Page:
As my 4-year-old grandson and I tackled a three-day Lego project, I realized what makes these projects so fun and satisfying are the same things that make the practice of medicine such a challenging and enjoyable career … most of the time!
- Visualize the end product.
The assembled Lego piece on the front of the box gets you excited about the end result before you even take the pieces out of the box.
When you have an idea or a project you plan to launch, excite your team by painting a picture of the final result and how it will benefit the practice.
- Have a Plan B.
Rarely there are Lego blocks missing in the box. These minor disappointments put my grandson into solution mode, using a shoebox full of spare Lego we found a substitute to continue the project.
Of course, projects in our practices don’t always proceed as planned. When plans go awry, a well-functioning team can come up with alternatives that put the practice and patient care back on track. Lego teaches us to always have a plan B.
- Provide simple and clear instructions.
Lego projects don’t have written instructions, but only a picture of the final product. That removes the language barrier, allowing children (and their adult helpers) all over the world to assemble a Lego project.
Similarly, to enhance patient medication compliance make the instructions easy to follow, provide the patient with FAQs on their medications, and partner with the pharmacy to see that patients are contacted for refills.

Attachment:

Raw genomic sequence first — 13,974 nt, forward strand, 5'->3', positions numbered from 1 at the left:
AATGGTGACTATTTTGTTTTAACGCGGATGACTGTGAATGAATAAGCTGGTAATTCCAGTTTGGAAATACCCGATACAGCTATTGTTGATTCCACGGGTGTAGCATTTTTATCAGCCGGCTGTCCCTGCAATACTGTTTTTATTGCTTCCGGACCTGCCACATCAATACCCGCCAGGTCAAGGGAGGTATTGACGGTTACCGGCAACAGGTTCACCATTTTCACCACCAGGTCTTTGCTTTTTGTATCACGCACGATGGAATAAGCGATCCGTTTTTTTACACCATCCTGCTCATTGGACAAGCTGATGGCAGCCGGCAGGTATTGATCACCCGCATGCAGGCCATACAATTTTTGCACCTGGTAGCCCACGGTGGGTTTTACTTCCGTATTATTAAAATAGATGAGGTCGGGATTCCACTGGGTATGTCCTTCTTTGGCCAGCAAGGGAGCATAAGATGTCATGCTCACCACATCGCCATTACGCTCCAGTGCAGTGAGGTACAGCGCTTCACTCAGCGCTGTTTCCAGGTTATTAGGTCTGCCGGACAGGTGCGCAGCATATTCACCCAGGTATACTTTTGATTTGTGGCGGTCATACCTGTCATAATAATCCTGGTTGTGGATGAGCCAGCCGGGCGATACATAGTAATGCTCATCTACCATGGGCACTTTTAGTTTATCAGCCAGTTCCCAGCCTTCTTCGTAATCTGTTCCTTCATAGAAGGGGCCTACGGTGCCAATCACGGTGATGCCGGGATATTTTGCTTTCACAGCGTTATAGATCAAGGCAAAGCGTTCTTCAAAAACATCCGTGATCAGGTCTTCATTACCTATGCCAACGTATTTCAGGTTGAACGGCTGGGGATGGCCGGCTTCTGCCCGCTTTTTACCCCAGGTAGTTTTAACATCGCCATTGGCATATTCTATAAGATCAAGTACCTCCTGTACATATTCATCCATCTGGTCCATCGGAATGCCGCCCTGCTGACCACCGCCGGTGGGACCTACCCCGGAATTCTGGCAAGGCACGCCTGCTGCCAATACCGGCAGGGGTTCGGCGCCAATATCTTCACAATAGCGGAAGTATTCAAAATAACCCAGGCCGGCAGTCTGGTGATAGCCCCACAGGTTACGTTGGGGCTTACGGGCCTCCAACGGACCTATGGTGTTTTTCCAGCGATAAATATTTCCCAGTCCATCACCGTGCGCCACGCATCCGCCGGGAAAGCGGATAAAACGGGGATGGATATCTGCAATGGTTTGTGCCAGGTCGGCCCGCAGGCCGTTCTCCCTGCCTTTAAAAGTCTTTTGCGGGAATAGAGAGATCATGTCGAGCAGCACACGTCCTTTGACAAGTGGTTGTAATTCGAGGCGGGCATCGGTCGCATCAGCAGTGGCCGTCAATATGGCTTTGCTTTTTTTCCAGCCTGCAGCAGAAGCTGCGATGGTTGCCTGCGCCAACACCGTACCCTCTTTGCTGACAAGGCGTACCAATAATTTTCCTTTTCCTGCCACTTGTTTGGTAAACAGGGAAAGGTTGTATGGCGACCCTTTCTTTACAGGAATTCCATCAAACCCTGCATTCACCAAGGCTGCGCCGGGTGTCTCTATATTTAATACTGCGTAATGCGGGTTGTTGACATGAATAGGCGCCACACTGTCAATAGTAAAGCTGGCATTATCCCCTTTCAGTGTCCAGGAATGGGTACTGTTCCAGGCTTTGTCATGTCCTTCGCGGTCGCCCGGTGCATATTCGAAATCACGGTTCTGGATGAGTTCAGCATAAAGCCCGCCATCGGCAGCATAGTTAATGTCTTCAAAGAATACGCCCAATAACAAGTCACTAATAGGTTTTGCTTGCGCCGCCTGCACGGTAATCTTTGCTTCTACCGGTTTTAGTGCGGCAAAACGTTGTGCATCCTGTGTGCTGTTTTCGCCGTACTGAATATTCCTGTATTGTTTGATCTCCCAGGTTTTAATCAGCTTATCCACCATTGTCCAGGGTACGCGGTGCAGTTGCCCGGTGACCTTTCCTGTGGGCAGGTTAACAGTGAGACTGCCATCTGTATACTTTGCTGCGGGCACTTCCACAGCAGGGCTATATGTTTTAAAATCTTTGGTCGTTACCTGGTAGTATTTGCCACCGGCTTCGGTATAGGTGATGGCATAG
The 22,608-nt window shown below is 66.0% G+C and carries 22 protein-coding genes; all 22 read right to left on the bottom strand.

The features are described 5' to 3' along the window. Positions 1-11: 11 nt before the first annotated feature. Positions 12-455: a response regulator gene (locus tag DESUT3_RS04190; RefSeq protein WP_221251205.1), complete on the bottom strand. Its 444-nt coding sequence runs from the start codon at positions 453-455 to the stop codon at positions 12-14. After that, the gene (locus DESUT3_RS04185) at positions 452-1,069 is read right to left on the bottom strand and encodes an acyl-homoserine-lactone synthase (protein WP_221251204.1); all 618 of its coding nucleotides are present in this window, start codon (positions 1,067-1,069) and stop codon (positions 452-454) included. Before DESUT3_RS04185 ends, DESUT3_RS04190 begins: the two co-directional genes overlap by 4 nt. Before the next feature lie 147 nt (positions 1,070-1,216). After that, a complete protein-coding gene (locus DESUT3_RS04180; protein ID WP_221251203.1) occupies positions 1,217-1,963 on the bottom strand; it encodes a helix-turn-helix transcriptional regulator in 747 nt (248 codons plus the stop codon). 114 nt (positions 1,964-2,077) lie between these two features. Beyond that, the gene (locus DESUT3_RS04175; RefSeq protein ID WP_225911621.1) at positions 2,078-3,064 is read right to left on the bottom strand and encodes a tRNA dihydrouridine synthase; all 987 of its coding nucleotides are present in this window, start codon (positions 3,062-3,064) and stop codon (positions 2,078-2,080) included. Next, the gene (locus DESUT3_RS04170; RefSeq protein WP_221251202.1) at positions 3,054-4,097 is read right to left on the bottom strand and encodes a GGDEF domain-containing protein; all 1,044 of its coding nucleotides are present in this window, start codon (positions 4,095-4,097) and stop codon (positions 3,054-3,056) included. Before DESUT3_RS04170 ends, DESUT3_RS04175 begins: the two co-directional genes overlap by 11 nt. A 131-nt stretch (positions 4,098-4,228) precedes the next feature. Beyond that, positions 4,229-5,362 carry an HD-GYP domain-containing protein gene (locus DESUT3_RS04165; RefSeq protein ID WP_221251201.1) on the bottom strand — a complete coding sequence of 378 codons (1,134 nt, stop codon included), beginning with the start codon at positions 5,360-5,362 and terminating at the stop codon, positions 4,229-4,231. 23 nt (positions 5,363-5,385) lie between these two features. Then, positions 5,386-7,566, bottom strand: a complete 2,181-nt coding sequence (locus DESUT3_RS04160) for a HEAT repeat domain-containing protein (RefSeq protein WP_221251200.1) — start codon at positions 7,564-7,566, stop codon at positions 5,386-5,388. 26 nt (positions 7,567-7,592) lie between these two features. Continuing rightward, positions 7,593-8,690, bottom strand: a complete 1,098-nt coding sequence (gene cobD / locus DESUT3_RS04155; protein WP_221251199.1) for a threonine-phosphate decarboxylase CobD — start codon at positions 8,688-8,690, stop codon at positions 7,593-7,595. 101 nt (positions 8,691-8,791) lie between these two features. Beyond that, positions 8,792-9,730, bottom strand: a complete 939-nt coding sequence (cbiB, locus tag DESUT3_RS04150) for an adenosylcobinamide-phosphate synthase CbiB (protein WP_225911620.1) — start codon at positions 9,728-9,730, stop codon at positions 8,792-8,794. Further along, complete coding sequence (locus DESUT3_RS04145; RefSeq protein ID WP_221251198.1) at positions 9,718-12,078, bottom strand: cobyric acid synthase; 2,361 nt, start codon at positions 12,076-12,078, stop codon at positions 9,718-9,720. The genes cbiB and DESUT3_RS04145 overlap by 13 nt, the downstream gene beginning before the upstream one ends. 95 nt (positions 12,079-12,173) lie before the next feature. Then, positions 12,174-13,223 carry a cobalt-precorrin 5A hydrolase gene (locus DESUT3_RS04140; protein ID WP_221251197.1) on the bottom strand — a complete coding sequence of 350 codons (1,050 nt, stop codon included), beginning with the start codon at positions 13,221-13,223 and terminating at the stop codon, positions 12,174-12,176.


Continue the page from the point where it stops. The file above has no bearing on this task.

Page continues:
- To glue or not to glue.
I have on occasion dropped a completed Lego project that shattered into dozens of little pieces. When I asked my grandson if we should consider gluing the bricks together, his answer was, “G Wiz (that’s my grandpa name), you don’t glue Legos!” He’s right. Gluing the Lego together permanently in case you drop the piece might seem like a good idea for a quick fix, but it’s not the proper solution at all.
How many times do we try a quick fix or a Band-Aid for problems in our practices? If a practice has three to five no shows each day, the quick fix might be to double book patients to fill for the no-shows. But that ends up causing havoc and unhappy patients. So, go without the glue whenever possible!
Bottom line: Lego are an incredible learning vehicle for children and for doctors. We need to always look for ways to improve our patient services, and we can find inspiration in unexpected places, like in those colorful Lego bricks.
Neil Baum, MD, a Professor of Clinical Urology at Tulane University in New Orleans, LA. Dr. Baum is the author of several books, including the best-selling book, Marketing Your Medical Practice-Ethically, Effectively, and Economically, which has sold over 225,000 copies and has been translated into Spanish.